Tutorial: How to Automate with Power Automate Desktop

Getting Started — March 25, 2021

For anyone trying to automate repetitive and time-consuming tasks, Microsoft has just quietly released a free tool that will make your life easier. Power Automate Desktop is a codeless tool that arose out of their Softomotive acquisition a year ago. Now fully integrated into Windows, it is available for free to all Windows 10 users.

In this step-by-step tutorial, we’ll learn how to use Microsoft Power Automate Desktop to automate an application without code. We’ll even learn how to codelessly test it visually too.

Automating with Power Automate Desktop

So what can be done with Power Automate Desktop? A better question might be, what can’t you do with it? Power Automate Desktop provides many already pre-built “Actions” to automate many different processes or applications out of  the box. For example, you may want to automate sending an email triggered by a particular event. Or you may want to extract values from an Excel spreadsheet and store them somewhere else like a database on Azure. If so, Power Automate Desktop has you covered along with hundreds of other similar actions. If an action you need doesn’t exist, no problem either. It’s easy to create one – so let’s go ahead and do so! 

A Codeless Example of Power Automate Desktop

For the context of this example. Let’s say you’re a tester and you’ve been tasked to automate your Windows desktop application. Where do you start!? You could go down the path of using a framework such as WinAppDriver, which is an Appium driver built and maintained by Microsoft to automate desktop Windows applications. However, with this approach you will need some coding experience and some knowledge of the framework to really provide a viable solution. There are other enterprise options such as Micro Focus’s UFT One, formally named QTP/UFT. But this too requires some coding knowledge to be successful, along with a hefty paid subscription. 

The beauty of Power Automate Desktop is that, not only is it completely free, but it can be 100% codeless and no coding knowledge or background is required. A Web and Desktop recorder is built in to record any UI elements or views you need to interact with for your automation, which can easily be plugged into your “Flow.” A Flow in Power Automate Desktop is essentially the same thing as “automation script” in the coding world. 

For this example we are going to use a very simple application: the Calculator app. 

Creating Your First Flow

  1. If you haven’t done so already, download and install Power Automate Desktop.
  2. Open Power Automate Desktop and create a New Flow.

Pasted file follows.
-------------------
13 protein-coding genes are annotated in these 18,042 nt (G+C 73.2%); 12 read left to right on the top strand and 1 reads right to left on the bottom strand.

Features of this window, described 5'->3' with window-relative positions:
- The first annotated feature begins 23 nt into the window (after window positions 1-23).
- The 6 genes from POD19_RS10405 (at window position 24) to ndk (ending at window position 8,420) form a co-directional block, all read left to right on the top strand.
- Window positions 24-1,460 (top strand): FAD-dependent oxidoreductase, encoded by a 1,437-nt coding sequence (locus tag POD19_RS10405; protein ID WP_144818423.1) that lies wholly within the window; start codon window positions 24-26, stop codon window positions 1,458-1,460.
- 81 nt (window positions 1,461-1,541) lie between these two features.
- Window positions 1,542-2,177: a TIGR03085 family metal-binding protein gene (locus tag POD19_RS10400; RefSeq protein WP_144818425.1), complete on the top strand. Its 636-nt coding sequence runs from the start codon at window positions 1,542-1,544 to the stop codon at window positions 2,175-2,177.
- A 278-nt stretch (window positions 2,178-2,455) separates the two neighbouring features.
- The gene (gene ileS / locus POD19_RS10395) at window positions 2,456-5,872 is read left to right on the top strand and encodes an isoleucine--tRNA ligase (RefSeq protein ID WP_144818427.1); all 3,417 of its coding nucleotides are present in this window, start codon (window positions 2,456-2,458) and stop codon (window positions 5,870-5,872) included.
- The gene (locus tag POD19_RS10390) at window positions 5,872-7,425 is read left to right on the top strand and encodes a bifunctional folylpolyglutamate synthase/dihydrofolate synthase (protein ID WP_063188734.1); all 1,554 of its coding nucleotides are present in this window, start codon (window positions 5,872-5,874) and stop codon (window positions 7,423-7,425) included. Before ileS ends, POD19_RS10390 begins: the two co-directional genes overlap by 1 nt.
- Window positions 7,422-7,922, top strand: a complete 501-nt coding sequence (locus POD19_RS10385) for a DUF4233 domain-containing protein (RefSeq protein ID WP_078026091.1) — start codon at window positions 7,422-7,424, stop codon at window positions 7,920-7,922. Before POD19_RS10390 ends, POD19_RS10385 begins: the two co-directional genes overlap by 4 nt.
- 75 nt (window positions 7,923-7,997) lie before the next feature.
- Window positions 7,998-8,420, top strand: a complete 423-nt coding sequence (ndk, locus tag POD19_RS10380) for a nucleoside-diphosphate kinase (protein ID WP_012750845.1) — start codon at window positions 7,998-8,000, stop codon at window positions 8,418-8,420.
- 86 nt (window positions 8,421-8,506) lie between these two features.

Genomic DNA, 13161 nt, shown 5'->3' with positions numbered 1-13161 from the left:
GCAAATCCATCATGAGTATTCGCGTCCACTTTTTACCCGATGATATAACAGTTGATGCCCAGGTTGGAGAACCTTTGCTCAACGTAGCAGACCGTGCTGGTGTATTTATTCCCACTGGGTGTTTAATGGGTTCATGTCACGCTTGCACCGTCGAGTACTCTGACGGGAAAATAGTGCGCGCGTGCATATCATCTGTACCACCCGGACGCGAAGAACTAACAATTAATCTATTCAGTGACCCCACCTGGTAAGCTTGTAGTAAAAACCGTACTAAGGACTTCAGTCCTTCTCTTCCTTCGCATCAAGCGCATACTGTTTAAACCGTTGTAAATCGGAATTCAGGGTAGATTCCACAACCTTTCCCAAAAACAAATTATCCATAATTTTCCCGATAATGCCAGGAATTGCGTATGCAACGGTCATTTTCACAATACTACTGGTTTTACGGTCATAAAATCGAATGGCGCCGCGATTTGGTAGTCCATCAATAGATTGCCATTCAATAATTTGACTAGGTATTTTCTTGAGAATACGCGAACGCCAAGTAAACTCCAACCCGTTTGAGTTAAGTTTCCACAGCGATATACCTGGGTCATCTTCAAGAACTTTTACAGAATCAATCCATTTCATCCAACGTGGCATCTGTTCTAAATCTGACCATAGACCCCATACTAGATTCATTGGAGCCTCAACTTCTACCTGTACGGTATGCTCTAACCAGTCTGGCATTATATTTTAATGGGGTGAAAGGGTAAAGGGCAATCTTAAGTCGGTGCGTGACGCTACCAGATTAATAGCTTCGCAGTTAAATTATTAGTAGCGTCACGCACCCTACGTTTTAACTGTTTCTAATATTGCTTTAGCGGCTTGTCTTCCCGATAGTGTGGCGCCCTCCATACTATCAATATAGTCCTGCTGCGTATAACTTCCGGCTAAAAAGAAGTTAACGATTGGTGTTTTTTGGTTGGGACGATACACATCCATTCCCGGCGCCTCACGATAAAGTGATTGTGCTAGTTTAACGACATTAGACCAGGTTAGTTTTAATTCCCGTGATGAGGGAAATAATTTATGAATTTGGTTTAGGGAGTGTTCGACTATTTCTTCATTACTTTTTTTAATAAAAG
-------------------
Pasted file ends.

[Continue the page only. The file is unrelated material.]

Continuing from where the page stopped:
Setting up a new flow called Calculator Image Validation Test in Power Automate Desktop,
  3. This will open up the Action flow builder screen.
  4. Let’s choose for our first action to “Run application” and set it to open the Calculator app.
    Using a Run Application action in Microsoft Power Automate Desktop to run the calculator application.
  5. We want to give it some time to wait for the Calculator application to start. There are many different wait actions we can use. I unfortunately didn’t have a lot of luck using some explicit waits so I used an implicit 5 second wait instead that gave me the desired result.
    Using a Wait action in Microsoft Power Automate Desktop to wait 5 seconds.
  6. Next, let’s take a screenshot of the calculator application and store it in a folder in PNG format. We will use the “Take screenshot” action.

    Tip! Whenever you screenshot your application, make sure the application window is isolated (preferably with a dark background) and not overlapping any desktop icons or other windows. This will provide a much better image result.

    Using a Take Screenshot action in Microsoft Power Automate Desktop to take the initial screenshot of the calculator.
  7. We’ll now click on an element on the Calculator application. To do this we can use the action “Click UI element in window” and the built-in recorder by clicking the “Add a new UI element” button to detect an element, in this case the 8 button, to click. When hovering over the 8 button, you can use Ctrl+left click to store the element in your list. Set the Click type to Left click.
    Using a Click UI Element in Window action in Microsoft Power Automate Desktop to gather the first calculator button click we will be automating - 8.
    Using the built-in recorder in Microsoft Power Automate Desktop to gather our calculator button clicks that we will be automating.
  8. Go ahead and repeat the step above by adding 3 more “Click UI element in window” actions to multiply 8×8=64.